The Day I Was Asked to Move

woman pointingHonestly, I have struggled with low self-worth and marginal self-confidence since moving to Seattle two and a half years ago. I have worked my entire adult life, pulling in a decent paycheck to cover my expenses plus a few extras. Now that I am the new girl in a city where I have few friends with a business that is relatively unknown, I am making about zero. Although I am taking excellent care of my family, I am equating my business net worth with my personal self-worth. I know this is the wrong way of viewing it, but it is a difficult mindset to alter.

I was recently asked to attend a $150 per plate (suggested donation) luncheon for the second year. I am new to Seattle, and although this is a hefty sum for my business, I accepted because, me forever being the optimist, you never know who you will meet and the connections you might make.

My table captain texted me the day of the event telling me she had oversold the table by one and that I would be sitting nearby. I was not bothered because I knew I could make good connections regardless of where I sat. I arrived uncharacteristically early to see I was not only one of the first to my table, but I was also sitting at the table of my original table captain. Great!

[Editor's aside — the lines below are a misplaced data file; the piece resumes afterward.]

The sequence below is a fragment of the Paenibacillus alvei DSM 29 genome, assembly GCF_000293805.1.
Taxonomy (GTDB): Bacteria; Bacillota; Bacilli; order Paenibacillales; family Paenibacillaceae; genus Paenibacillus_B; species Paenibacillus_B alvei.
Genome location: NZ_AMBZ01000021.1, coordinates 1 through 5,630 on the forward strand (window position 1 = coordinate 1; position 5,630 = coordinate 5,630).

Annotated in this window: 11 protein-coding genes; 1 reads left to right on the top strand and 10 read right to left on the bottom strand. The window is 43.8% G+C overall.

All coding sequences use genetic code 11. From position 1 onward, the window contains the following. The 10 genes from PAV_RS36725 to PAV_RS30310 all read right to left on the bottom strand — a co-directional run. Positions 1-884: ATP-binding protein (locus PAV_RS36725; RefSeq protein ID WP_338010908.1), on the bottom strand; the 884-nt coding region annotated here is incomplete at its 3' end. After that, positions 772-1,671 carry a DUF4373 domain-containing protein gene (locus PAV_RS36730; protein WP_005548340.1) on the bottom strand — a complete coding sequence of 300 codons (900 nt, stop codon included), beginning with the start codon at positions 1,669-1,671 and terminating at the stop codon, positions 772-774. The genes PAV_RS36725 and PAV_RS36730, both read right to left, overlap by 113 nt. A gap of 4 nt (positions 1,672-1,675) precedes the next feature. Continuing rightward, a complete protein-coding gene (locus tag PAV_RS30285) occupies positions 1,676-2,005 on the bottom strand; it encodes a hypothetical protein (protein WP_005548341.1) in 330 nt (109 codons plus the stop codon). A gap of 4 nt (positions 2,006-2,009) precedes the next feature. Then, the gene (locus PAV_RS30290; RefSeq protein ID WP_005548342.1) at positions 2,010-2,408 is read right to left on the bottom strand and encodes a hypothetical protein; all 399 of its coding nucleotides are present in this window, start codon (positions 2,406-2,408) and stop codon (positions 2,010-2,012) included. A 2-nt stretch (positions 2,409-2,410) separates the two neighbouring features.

I settled in and I began chatting with each person as they arrived. I was delighted to see one lady I recognized from last year, and I waved and smiled as I drawled, “Heeeey!!!” across the table. I was having a nice time!

About five minutes before the program was to begin, I noticed a small hubbub off to the side. My table captain and another lady were speaking to each other. Suddenly, my table captain asked me from across the table if I would move so this other lady could sit down. I was stunned and embarrassed. I quietly told the gentleman seated to my left I was being asked to move, and I quickly gathered my belongings and vacated the seat.

As I sat one table over in my new seat, I was rattled and hurt. The little self-worth I had remaining was spent. I felt tears welling up despite telling myself not to be upset. That’s when I knew I had to leave to avoid making a scene. As discreetly as I could, I left with my $150 check still in my wallet, and I cried in my car all the way home. As I recounted the story to my husband that evening, I cried some more.

To be made to feel you are not welcome, not good enough or not important hurts beyond description. To be fair to my table captain, her actions were not a personal attack. She was simply accommodating those who had been long-time supporters at this event. However, I was taught one makes the newcomer feel the most welcomed of all.